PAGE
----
One Guess as to which company is really driving innovation (and their competitors crazy) along the Smiling Curve Model at both the ends ?


It is Walmart.

The largest US company (maybe also in the world) whose turnover is greater is than the GDP (Gross Domestic Product) of some countries.

The giant who is extremely passionate in it's mission to lower our cost of living !

(God bless You for protecting my purse !)

Whose reputation invokes definite awe and shock amongst not only giant (running away ??) retailers but also global FMCG (Fast Moving Consumer Good) companies like P&G, Unilever, etc all over the globe.

(Statutory Warning : A Self-Plug Coming ) The only question I ask Retailers in my consulting Work is "How will you compete once Walmart decides to enter your market ? "

(Stories of their employee lawsuits notwithstanding) I frequently quote their rich repository of management and technology strategies as examples of best practices to be followed not only by retailers but also by organizations in other verticlas.

Hence, I was quite pleased to discover in a little gem about their software development practices written by Michael Schrage - Co-director of the MIT Media Lab's eMarkets Initiative.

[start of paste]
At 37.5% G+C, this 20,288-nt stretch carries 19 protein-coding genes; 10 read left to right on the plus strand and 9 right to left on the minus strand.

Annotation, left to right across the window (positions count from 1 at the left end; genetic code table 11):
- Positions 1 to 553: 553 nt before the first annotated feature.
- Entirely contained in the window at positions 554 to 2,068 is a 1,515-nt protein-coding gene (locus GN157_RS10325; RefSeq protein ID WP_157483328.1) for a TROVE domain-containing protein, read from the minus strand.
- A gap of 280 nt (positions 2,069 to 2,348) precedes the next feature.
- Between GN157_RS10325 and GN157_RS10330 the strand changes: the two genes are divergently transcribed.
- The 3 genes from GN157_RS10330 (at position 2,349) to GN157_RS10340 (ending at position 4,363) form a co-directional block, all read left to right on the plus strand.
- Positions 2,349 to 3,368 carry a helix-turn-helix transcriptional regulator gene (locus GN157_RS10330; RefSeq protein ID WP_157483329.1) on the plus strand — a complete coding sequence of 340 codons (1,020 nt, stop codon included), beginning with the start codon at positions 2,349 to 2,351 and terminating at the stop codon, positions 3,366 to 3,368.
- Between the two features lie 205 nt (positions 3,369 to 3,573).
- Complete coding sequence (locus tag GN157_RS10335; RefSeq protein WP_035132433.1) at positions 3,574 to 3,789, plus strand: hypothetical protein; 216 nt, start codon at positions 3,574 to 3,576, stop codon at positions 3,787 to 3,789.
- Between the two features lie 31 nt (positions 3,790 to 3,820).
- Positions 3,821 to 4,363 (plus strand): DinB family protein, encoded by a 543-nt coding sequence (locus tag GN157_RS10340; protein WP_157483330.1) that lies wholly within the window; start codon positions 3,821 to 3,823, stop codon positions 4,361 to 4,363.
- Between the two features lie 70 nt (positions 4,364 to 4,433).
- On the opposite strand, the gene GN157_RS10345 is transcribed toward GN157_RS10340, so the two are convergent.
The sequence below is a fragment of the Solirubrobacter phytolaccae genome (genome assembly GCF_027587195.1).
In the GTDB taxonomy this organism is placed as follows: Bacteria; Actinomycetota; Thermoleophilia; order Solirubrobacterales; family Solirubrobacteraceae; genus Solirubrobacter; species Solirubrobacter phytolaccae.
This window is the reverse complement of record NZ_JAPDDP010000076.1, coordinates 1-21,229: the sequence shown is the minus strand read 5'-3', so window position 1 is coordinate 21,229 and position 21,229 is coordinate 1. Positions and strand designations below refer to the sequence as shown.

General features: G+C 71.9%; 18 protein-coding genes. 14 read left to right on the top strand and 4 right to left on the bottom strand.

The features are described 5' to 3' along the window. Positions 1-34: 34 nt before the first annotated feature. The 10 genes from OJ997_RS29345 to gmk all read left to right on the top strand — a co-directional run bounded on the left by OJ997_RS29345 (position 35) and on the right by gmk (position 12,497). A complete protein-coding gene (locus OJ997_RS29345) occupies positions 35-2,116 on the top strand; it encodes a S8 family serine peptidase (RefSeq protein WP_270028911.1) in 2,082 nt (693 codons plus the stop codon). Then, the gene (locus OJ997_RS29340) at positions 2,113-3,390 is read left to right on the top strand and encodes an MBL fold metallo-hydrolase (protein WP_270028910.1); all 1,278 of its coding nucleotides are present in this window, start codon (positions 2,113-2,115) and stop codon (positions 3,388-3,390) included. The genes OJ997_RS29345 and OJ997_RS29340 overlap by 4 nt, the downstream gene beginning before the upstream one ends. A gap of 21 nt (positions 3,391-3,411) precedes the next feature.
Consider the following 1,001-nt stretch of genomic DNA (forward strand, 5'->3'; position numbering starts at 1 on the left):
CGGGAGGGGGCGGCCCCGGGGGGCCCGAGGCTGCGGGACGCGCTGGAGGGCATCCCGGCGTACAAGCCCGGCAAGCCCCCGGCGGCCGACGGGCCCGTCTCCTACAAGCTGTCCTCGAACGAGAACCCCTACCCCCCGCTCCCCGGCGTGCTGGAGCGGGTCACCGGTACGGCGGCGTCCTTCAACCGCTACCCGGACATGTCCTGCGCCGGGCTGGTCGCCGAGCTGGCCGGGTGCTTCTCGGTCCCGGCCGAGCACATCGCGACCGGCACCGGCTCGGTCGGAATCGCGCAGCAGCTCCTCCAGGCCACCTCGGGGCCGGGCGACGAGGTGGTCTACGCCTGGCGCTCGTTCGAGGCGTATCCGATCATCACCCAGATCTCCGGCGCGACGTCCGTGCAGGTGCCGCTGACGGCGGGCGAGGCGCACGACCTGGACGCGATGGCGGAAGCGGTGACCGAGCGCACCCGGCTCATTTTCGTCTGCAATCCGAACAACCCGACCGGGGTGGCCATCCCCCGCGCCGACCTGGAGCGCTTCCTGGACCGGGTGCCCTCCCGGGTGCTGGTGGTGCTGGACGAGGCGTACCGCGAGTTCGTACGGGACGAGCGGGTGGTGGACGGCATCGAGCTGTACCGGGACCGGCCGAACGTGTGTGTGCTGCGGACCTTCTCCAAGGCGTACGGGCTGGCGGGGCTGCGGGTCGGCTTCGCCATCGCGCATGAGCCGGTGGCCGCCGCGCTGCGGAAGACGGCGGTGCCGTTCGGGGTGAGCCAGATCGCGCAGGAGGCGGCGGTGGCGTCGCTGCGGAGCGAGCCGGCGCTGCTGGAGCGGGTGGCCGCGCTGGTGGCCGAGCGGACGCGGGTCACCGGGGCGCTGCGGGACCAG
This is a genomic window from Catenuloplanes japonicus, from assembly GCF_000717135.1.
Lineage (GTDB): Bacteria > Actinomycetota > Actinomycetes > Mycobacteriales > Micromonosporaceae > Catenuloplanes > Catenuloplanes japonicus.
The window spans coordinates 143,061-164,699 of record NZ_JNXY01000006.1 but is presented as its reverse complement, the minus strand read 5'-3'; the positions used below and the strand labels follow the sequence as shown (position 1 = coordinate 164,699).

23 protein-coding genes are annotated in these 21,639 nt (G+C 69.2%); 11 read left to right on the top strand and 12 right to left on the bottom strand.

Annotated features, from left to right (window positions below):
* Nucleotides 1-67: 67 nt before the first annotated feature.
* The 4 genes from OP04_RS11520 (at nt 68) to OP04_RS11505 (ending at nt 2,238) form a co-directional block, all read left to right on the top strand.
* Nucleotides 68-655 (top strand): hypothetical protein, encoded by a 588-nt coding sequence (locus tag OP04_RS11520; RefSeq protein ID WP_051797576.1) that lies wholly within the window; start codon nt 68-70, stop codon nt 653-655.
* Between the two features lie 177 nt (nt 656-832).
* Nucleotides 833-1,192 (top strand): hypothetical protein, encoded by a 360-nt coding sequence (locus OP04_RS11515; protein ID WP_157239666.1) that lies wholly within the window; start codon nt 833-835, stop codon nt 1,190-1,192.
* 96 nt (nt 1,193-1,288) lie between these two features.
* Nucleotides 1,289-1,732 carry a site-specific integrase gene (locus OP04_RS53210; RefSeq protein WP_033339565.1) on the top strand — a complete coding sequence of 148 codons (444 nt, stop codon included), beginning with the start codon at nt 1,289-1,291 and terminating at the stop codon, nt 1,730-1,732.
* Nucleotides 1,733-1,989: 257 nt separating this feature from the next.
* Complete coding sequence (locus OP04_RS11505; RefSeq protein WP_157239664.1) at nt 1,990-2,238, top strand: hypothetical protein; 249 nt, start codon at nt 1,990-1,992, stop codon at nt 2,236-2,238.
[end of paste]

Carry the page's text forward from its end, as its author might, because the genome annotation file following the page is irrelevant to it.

Walmart makes their software developers actually work as 'Users' on the tasks which are getting computerized, before actually allowing them to start designing software and writing code for the same.

Effectively ensuring that both the roles of system users and developers get merged into one person.

A Super Smart Switch of Identities !

So that the software seesaw stops swinging between users and developers saving time, tempers and Tylenols.

I wish I knew of Walmart's practice many years back when we had to implement an IT system for use within our own development team.

The resistance shown by our own software developers when they have to use an external application or system has to be experienced.

Good Old NIH (Not Invented Here) syndrome always at work.

One point though.

Michael Schrage 's article makes a misleading point (like a misfired missile) !

It assumes (eExtremely passionately) that offshore development and software methodologies do not go hand-in-hand (or Mind N Mind or Brain N Brain)

Sorry ! Offshoring cannot always be a nearby nail to hit a hard heavy hammer !

Speaking of hammers, what happens when someone decides to be the hammer (sorry Walmart) of the Global IT software services industry ?